Professional Development: Online, On Demand, On the Cheap

Mahatma Gandhi once said, “Live as if you were to die tomorrow. Learn as if you were to live forever.” Perhaps I was born with these words flowing through my veins, because I have always reveled in learning new things. In fact, one of the things that I love about librarianship, and teen librarianship in particular, is how it forces me to keep learning. If I don’t keep up with trends in pop culture and teen books, it makes it harder to connect with my teen patrons. Likewise, if I don’t stay on top of our rapidly-changing world of library science, it won’t take long for me to become an obsolete professional. (Perish the thought!)

Librarianship, then, is the ideal career for me and others who want to be lifelong learners. After all, we have all the information in the world at our fingertips! What’s more, we work in one of the world’s greatest gift cultures–if you want to do something, odds are, someone has done the same thing or similar and will be happy to share their ideas. But what happens when we need to do professional development, but don’t have staff to cover our shifts while we travel, or funding to pay for a conference? Fortunately for us, the World Wide Web offers a plethora of possibilities to expand our professional knowledge, often for the low low price of absolutely nothing at all! If you’re looking to do some cheap professional development, or just need a little virtual group therapy for your #librarianproblems, here are a few places to start.

Facebook Groups:

From program inspiration to instant support for all your #librarianproblems, Facebook has a group for you. Try these:

  • Teen Think Tank is an Ohio-based group founded by librarians Steve Moser, Erin Gillespie, and Rikki Unterbrink. In addition to an active Facebook group, their twice-yearly conference is a day-long party full of inspiration, hands-on activities, and new ideas to try. If  you’re local to Ohio and can get away from your library for a day, spring the $20 to attend this conference. Otherwise, join them for free on Facebook and get all the benefits with no travel headaches!
  • Teen Librarians is a closed group, but very easy to join. As advertised, it’s a group of teen librarians at the ready to answer all your questions and share ideas in real time.
  • And, of course, join us in the Teen Services Underground Facebook group for tips, answers, and other librarian fun with the same fine folks who curate this blog!


Webinars are fantastic for a lot of reasons. First of all, most of them are free! Even if you can’t attend in real time, they get recorded and archived. If you’re registered, you’ll be notified when the archived broadcast becomes available and can listen whenever it’s convenient for you.

  • For great information about upcoming books, check out the webinars from Booklist and School Library Journal. They’re free, they’re archived for a year after the original broadcast, and if you need professional development credit for listening, they feature a downloadable certificate for each session you listen to.
  • Speaking of School Library Journal, their yearly SLJ Teen Live webinar, held in August, features popular authors, panels on various topics from upcoming books to ideas for using social media in your library, and even a virtual exhibit hall complete with giveaways! Register, attend what sessions you can, and catch the rest from the archive. It’s free, and like all School Library Journal webinars, you can download a participation certificate for professional development credit for every session you listen to. SLJ Teen Live has all the benefits of a conference, and you never have to leave your home or office!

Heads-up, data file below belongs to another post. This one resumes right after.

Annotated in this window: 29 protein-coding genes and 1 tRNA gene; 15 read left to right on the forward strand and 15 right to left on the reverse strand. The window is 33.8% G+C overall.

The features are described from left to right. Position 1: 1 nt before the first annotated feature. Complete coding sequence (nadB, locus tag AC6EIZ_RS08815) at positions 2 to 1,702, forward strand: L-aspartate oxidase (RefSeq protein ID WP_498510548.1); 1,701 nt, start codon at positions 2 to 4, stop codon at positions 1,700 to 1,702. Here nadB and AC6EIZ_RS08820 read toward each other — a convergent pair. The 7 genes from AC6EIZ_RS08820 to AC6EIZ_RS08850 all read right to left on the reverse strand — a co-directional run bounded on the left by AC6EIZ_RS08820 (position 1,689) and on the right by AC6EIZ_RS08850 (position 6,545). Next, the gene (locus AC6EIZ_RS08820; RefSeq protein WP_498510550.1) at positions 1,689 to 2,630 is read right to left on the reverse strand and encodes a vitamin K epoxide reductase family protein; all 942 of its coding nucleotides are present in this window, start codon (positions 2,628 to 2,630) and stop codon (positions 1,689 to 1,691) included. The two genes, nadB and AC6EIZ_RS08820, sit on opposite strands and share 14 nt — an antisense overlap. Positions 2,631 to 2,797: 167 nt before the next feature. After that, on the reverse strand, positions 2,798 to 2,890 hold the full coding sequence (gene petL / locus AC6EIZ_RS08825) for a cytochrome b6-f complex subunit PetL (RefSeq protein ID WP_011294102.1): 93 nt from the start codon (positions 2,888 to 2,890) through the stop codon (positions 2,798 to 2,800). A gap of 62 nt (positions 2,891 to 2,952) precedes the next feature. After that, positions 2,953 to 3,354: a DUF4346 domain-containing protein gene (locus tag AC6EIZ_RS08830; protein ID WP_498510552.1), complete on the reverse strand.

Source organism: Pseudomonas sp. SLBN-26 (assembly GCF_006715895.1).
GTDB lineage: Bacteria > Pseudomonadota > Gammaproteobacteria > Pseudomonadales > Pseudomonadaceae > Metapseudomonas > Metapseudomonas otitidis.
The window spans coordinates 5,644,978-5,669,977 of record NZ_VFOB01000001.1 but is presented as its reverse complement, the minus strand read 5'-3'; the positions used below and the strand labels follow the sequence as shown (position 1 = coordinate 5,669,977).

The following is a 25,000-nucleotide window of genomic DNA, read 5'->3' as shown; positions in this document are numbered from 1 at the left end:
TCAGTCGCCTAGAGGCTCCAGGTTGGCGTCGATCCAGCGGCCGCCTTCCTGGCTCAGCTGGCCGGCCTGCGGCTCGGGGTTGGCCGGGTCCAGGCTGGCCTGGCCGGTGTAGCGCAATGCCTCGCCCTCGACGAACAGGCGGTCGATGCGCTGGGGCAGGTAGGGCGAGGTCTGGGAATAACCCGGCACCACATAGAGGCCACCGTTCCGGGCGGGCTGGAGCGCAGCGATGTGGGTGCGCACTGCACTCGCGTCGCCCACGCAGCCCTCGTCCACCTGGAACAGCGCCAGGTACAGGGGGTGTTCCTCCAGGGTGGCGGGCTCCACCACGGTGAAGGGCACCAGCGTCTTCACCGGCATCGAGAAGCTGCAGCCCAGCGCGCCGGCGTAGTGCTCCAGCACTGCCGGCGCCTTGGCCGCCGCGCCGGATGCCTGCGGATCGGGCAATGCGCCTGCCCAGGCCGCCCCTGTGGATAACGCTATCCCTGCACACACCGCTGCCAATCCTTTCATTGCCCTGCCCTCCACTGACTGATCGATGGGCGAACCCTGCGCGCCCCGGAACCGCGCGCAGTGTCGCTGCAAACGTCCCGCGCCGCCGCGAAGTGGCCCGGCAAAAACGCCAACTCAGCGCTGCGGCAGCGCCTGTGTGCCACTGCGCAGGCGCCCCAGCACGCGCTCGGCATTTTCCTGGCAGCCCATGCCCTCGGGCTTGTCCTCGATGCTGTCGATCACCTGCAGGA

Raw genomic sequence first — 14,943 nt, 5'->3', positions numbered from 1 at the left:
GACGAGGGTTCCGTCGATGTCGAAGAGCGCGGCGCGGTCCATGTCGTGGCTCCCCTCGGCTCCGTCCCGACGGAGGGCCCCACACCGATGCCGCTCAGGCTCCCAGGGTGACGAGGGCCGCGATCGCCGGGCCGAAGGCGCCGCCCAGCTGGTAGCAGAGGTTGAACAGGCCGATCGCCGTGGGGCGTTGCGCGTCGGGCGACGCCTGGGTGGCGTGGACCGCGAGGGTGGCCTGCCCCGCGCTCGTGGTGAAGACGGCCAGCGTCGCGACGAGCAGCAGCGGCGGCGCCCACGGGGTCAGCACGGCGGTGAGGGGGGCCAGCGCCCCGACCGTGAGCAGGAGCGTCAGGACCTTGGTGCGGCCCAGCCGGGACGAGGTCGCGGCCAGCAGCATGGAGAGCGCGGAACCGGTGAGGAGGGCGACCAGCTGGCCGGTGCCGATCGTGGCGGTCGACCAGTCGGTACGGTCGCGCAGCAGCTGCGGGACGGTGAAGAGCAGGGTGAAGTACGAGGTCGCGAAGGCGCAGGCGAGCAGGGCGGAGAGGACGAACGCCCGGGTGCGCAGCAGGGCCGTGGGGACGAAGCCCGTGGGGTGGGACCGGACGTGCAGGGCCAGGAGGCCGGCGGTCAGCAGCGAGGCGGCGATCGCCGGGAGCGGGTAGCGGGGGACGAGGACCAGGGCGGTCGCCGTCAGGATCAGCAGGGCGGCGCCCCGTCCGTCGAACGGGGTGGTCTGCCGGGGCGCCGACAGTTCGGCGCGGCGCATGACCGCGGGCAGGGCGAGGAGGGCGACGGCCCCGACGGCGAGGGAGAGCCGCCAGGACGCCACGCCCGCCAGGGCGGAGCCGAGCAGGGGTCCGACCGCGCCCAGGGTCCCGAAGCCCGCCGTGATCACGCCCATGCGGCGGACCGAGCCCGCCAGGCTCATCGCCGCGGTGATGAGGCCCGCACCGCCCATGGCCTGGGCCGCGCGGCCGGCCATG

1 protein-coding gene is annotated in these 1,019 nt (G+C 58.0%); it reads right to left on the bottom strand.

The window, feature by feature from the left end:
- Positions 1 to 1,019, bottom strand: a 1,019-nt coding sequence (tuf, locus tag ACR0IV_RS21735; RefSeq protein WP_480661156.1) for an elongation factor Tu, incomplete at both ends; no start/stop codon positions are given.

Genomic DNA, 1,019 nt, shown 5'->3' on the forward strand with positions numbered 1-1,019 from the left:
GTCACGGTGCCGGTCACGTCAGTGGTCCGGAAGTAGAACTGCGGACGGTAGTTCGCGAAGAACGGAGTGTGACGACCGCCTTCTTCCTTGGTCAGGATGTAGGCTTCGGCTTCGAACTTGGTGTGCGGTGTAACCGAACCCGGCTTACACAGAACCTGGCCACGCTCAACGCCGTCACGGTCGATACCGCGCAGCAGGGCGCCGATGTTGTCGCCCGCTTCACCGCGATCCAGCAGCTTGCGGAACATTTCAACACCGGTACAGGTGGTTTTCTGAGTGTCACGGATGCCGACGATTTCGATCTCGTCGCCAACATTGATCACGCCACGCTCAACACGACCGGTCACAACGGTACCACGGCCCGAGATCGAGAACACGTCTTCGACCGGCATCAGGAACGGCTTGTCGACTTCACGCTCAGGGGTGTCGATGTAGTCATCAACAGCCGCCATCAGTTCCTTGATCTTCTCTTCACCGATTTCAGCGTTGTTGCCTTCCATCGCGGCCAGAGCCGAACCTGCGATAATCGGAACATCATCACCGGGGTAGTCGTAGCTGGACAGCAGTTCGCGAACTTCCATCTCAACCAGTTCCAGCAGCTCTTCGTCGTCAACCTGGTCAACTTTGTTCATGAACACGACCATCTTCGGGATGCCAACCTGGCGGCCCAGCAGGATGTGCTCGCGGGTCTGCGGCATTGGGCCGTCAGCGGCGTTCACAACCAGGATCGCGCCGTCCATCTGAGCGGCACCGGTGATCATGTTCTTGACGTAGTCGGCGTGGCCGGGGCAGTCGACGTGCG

• If you’re a YALSA member, check out their free monthly webinars and on-demand webinars. Additionally, they offer a variety of short educational videos on YouTube, which you can access even if you’re not a member.


Podcasts are a great way to learn on the go. I love listening to them when I’m doing boring housework, or on long car trips. Check out:

  • Publisher’s Weekly‘s PW KidsCast, which features author interviews ranging from award winners to the latest debuts.
  • BookRiot’s All the Books!, highlighting new releases.
  • Banned Library for all things banned books and censorship. Be sure to check out all the resources available in their archives!
  • For nonfiction resources, especially history nonfiction, check out The Q Review Podcast from Quindaro Press, featuring author interviews and more.

“Real” Classes:

Want to take a real class with a real professor? There are inexpensive and free resources for you, too!

  • iTunes U is a free app and gives you access to college courses from all over the world. Learn about reading as a human right, find examples of library instruction from academic institutions worldwide, or study Shakespeare with an Oxford don–the possibilities are endless!
  • Coursera has many, many free Massive Open Online Courses (MOOCs). From them, you can brush up your resume and job-hunting skills, learn a foreign language, and more.
  • Smithsonian EdX has free MOOCs on everything from history to science to pop culture, including one on superheroes with lectures from Stan Lee. They even have several courses that are taught by the staff of the Library of Congress!

So, if you want to do some professional development, but don’t  have the time or money to go to a conference, don’t despair: there are plenty of free and inexpensive resources available! These are just a few of my favorite resources. If you don’t see yours on the list, please tell us about it in the comments!

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